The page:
One of these 2 has a piece of tissue over the flash, but can you figure out which one?





Here's the same shot, in natural light (white curtain over window), then with bounced flash




Last edited by enoeske; 02-09-2011 at 08:45 AM.
02-09-2011, 09:30 AM   #7
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QuoteOriginally posted by slr_neophyte Quote
Hi, I would just like some quick info on using the flash (I have a K-x with the 18-55 kit lens).
I would suggest an external flash that has bounce and/or swivel capabilities.

A cheap Bower brand (also marketed under different names) with 2 auto modes and a manual mode costs $39.99. It works fine for casual use. Any direct flash is not so good, but if you can bounce it, it will help.

The tissue trick requires that you crumple up the paper or napkin into a loose ball, and tape it to the front of your pop up. That effectively makes a larger flash area, with less power, but it is a losing battle there...
.
02-10-2011, 11:32 AM   #8
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If the flash tries to do all the lighting by itself, the photo will not look that great, especially when it's the camera's own popup flash. You can try a few techniques to reduce the flash's contribution to the photo, balancing it with ambient light. (If you have little or no ambient light, these techniques don't work.)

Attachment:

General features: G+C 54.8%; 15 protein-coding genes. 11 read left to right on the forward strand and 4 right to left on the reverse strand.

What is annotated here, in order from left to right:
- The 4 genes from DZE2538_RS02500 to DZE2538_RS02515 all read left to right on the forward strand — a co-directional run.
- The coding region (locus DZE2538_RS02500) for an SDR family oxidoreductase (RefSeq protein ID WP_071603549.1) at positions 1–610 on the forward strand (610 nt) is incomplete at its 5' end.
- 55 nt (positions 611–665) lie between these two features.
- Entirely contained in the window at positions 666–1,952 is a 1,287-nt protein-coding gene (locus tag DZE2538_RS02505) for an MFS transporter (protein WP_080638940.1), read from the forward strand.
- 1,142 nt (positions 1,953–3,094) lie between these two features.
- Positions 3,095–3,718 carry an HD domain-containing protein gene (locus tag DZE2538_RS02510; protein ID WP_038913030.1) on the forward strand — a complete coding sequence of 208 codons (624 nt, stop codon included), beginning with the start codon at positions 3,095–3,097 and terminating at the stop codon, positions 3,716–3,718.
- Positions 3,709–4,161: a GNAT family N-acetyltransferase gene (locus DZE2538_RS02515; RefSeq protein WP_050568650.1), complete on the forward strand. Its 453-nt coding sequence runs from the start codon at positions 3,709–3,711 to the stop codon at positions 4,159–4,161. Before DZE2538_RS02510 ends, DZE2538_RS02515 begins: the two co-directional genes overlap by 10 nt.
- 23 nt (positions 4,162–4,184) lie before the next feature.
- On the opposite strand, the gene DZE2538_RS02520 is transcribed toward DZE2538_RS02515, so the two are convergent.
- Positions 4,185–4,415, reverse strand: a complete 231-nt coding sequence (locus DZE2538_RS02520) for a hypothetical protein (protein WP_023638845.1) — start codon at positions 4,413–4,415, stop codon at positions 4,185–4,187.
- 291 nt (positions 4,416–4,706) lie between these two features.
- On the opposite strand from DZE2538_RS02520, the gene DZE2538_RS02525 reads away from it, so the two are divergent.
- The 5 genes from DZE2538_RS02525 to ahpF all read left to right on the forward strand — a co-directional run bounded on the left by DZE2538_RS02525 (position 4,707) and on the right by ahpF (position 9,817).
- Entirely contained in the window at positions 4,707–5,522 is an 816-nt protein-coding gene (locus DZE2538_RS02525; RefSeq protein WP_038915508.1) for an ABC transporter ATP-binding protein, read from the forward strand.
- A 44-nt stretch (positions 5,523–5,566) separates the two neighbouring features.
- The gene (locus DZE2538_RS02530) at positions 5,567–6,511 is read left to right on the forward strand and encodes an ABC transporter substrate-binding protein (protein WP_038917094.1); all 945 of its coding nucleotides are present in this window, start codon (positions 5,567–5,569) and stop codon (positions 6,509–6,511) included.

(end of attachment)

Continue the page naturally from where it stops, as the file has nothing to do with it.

• Reduce flash exposure compensation. I always try this because it seems like it should directly do exactly what I want. It never really works for me, and I don't know why.
  • Use the slow-speed sync setting. Often, this automatically does exactly what I want, and is definitely worth trying. With people as a subject, you have to be careful about subject movement. The setting tells the camera it's OK to use slow shutter speeds to let in enough light to capture the background. But if the shutter speed is too low, people will move while the shutter is open. The flash will freeze some of this movement but they'll have a ghostly aura or double image.
  • Sometimes just raising ISO works well. The flash figures out that it doesn't have to work that hard, better than if you simply tell it by reducing flash EC.
  • Use manual mode. I haven't really gotten this to work 100% but I know it should. So I'm not going to make suggestions that are possibly wrong.


02-10-2011, 03:00 PM   #9
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On camera pop up flash iTTL.
These things are way under rated. I use mine a lot. You just need to know when not to.